Sam’s tech diary: chapter 4

So, after setting up my Pi, sorting my WiFi and taking a quick trip to the land of ad blocking, I’m back to the mission at hand: building my smart home.

The main things I wanted from my smart home were…

  1. Privacy: it needs to work without an internet connection wherever possible
  2. Voice control: suitable for multiple users (preferably with configurable and personalised responses)
  3. Community support: friendly answers from others who’ve run into the same problems
  4. Integration: I want to be able to use the best thing for the job, not have to discount half the market because it doesn’t integrate with my choice. Oh, and it has to work with what I currently have – a couple of Neato vacuum cleaners and a Sony Bravia TV

I chose the Neato robots because they have a developer API – and my original intention was to build something that would send requests to it.

One of the nifty Neato vacuum robots

One of the nifty Neato vacuum robots

But, thinking about potential future uses for the smart home, it would be way more work to build my own if something already exists that meets the above criteria. (I’m sure getting stuck into radio frequencies and bluetooth adapter protocols is a lot of fun, but there’s a finite amount of time before heat death of the universe…)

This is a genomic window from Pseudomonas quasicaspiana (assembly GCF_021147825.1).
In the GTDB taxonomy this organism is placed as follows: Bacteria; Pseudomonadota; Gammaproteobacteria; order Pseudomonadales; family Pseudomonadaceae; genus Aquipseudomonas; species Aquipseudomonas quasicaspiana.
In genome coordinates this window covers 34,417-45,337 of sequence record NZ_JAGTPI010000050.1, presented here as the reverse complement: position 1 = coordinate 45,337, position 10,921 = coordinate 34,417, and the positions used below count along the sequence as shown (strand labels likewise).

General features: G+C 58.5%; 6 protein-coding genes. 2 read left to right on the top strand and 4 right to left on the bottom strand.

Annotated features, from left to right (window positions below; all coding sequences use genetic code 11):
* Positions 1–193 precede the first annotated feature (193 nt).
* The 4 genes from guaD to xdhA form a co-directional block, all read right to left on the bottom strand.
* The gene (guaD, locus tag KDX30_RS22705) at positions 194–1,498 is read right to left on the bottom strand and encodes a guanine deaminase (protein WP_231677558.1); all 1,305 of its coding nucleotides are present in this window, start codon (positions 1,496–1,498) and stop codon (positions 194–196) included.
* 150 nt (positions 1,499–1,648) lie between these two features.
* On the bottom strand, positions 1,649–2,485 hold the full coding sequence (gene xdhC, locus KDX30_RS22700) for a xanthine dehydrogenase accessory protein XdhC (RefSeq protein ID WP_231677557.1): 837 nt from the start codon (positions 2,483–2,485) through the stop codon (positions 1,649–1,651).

And so after a lot of reading and video watching, it came down to three choices:

  1. Home Assistant
  2. openHAB
  3. Mozilla WebThings

Weighing the options

Home AssistantHome Assistant is probably the most popular, has a lot of engagement (biggest subreddit, most GitHub stars) and presents itself as a very slick setup, with a relatively simple way to add custom devices.

There’s support for heaps of products, including my vacuums, an IFTTT integration in case I want to connect things outside of the home network – for example, using lights to show if I’m in a meeting.

Config files for adding things are done with YAML and JSON which should be fairly easy to get used to, and you can do quite a bit with the UI as it comes.


openHabopenHab is a more mature product. It’s been around for a while and supports a similar number of devices to Home Assistant – and they also have their own very active forums.

From what I’ve read, though, it’s a little more fiddly to use if you want to do complicated things. There are a lot of options that would probably put off someone who doesn’t have a technical background but, on the flipside, the amount of customisation is pretty interesting.

Configuration is done with XBase (no, I’ve never heard of it either), but there’s a plugin that means I can write JavaScript and convert that to XBase, so it’s not a big deal.